Stuck between China’s call for Tsai Ing-wen’s recognition of the 1992 consensus and Taiwanese pro-independence groups calling for Tsai’s declaration of independence of the island, President Tsai’s inauguration was highly monitored by both local and international media. However, despite the world’s focus on how Tsai would handle the cross strait issue, her respect paid to the Taiwan aboriginals can only be described with one word: beautiful.

This would be seen in the least likely spot- the singing of the Republic of China anthem. Prefacing the national anthem, indigenous children sang a chant from Taiwan’s Pai Wan tribe to bless the land, as the ROC anthem fused into this aboriginal chant, it serves as a reminder that while the Han Taiwanese, Hakka Taiwanese and the ROC have taken up most of the island, the rich aboriginal culture still exists. It is a hope for harmony between those originally here and those wishing to bring Taiwan into a new future.

Knowing Taiwan’s deep and, often times, dark history, Tsai says she will establish a Truth and Reconciliation Commission to “address the historical past in the most sincere and cautious manner.” She further promises in three years to publish a report on transitional justice to uncover the truth of ROC governments’ past wrongdoings, heal wounds, and clarify responsibilities. With this, “history will no longer divide Taiwan. Instead, it will propel Taiwan forward.”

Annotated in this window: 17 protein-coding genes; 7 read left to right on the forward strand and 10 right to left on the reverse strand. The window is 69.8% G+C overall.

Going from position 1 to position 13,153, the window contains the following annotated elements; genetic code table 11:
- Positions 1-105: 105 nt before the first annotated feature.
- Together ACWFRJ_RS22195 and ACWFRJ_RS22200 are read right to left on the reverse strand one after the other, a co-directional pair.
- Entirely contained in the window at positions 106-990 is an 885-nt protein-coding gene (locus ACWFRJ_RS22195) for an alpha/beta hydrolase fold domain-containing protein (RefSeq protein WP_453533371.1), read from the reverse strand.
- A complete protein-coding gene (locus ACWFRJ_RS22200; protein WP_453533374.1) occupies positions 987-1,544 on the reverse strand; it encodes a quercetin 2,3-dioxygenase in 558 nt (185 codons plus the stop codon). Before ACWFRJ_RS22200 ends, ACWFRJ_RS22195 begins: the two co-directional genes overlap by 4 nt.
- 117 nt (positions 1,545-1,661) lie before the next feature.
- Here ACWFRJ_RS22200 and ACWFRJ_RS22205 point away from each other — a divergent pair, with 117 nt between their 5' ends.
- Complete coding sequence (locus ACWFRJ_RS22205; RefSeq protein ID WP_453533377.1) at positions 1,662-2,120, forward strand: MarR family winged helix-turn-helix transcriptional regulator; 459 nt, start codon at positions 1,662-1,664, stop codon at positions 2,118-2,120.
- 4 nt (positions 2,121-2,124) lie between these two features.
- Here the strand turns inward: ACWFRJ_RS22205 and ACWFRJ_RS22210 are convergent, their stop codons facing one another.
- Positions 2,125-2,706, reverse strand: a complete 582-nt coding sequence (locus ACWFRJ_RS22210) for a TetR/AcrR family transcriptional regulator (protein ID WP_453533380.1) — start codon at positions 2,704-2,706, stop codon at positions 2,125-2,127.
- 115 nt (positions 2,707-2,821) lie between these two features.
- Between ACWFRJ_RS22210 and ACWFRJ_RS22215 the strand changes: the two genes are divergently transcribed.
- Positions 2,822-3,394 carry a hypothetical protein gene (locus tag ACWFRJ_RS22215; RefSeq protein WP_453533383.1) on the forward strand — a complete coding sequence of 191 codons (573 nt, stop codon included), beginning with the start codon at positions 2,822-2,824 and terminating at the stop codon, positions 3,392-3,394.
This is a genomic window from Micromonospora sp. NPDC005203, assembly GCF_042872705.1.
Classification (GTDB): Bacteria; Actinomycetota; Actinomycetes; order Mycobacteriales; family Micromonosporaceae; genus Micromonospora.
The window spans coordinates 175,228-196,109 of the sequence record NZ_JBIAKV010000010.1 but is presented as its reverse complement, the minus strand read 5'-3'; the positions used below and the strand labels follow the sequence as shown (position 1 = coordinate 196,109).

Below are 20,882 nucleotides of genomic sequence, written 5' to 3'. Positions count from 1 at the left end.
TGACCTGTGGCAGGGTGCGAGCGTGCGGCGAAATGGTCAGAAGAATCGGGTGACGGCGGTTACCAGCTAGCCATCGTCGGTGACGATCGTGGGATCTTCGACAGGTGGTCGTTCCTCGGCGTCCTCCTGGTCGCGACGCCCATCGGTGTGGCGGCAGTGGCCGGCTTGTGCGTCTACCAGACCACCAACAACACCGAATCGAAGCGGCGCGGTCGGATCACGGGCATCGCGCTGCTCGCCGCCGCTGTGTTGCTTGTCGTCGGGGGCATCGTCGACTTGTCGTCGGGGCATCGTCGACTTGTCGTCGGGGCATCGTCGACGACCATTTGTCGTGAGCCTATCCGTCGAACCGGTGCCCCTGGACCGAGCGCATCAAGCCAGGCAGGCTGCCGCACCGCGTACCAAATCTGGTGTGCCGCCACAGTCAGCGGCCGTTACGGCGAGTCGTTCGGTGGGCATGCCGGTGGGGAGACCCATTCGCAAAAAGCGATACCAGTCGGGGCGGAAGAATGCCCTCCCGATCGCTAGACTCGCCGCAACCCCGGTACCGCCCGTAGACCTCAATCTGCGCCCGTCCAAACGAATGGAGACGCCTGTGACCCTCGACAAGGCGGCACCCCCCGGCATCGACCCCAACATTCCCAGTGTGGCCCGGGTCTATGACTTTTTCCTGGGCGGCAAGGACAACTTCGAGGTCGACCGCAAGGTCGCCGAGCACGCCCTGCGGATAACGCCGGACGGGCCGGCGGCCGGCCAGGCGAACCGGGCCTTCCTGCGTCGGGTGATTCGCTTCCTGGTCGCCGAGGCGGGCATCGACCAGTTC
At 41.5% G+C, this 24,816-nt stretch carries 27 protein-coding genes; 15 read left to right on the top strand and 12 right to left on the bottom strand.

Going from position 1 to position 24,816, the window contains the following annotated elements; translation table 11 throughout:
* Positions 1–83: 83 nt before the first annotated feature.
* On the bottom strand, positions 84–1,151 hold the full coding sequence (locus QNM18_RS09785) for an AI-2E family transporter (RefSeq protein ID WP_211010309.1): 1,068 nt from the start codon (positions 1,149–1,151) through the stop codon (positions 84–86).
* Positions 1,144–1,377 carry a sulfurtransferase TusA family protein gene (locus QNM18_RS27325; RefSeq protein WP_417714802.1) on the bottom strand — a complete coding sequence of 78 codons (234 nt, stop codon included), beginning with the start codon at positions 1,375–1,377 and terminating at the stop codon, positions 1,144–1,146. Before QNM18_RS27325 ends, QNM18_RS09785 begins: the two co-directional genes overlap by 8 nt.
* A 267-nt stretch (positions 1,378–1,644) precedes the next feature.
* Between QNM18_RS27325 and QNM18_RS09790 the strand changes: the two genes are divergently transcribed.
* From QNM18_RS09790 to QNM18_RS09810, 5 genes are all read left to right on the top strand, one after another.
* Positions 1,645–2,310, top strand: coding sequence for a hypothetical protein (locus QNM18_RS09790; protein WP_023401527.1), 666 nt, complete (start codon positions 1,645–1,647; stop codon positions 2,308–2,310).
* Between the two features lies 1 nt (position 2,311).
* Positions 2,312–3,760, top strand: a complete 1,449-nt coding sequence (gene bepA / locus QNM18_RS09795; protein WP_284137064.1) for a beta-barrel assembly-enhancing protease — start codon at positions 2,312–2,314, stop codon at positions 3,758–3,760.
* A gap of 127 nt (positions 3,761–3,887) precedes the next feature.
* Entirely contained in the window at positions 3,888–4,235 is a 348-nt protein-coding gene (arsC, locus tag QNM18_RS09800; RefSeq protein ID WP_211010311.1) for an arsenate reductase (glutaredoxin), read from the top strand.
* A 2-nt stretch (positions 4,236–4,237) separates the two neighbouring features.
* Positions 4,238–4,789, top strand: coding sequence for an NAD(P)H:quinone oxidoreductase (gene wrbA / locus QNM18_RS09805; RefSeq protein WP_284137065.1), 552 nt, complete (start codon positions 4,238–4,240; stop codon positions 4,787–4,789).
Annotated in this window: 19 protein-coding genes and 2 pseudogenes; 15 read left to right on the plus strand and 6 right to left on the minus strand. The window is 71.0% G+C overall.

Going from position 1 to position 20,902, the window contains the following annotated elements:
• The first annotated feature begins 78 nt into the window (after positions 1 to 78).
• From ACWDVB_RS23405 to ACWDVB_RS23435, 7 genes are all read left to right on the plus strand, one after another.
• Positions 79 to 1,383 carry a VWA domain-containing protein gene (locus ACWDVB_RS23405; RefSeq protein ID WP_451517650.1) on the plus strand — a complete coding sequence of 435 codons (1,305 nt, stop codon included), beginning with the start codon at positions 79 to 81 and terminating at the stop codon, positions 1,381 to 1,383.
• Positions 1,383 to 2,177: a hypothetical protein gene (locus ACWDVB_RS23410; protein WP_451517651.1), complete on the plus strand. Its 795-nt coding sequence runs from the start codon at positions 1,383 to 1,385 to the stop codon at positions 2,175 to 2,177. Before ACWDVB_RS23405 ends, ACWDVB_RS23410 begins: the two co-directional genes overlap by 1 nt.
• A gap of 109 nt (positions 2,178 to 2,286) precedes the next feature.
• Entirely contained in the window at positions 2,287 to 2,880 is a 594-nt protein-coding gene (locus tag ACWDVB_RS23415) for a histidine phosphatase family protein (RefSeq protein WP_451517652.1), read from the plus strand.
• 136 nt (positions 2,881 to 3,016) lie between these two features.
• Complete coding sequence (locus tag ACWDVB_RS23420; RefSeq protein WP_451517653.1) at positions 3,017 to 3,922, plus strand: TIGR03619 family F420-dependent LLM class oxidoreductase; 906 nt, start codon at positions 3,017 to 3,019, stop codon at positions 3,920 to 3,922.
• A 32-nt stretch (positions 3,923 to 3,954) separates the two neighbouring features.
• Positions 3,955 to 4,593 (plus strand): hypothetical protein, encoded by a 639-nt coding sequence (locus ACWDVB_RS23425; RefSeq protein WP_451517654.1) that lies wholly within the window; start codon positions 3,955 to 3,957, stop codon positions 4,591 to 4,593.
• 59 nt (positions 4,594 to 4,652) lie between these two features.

Also speaking of the past, Tsai acknowledged the 1992 meeting between China and Taiwan and urged that “[the] two governing parties across the strait must set aside the baggage of history, and engage in positive dialogue, for the benefit of the people on both sides.” As she talks about cooperation between PRC and ROC, she also recognizes the need for unity within Taiwan itself.

“The new government's duty is to move Taiwan's democracy forward to the next stage: before, democracy was about winning or losing the election. Now, democracy is about the welfare of the people. Before, democracy was a showdown between two opposing values. Now, democracy is a conversation between many diverse values.”

While respecting the past, Tsai looks to the future, recognizing that Taiwan must find a new model for a prosperous economy. Acknowledging Taiwan’s faults, she promises the government will push for improving the work environment for Taiwan’s youth while at the same time preparing for Taiwan’s aging population. With the focus on economy, there is also a reminder that Taiwan is a country with limited resources and it must respect and care for its environment because “[after] all, we only have one earth, and we only have one Taiwan.”

The first step in fixing a problem is admitting there is a problem. Tsai identified the key issues that the new government must tackle and all eyes will be on her to see if she can keep this respect for the past and hope for the future.

Read the full transcript of Tsai's inaugural speech here.

Edited by Olivia Yang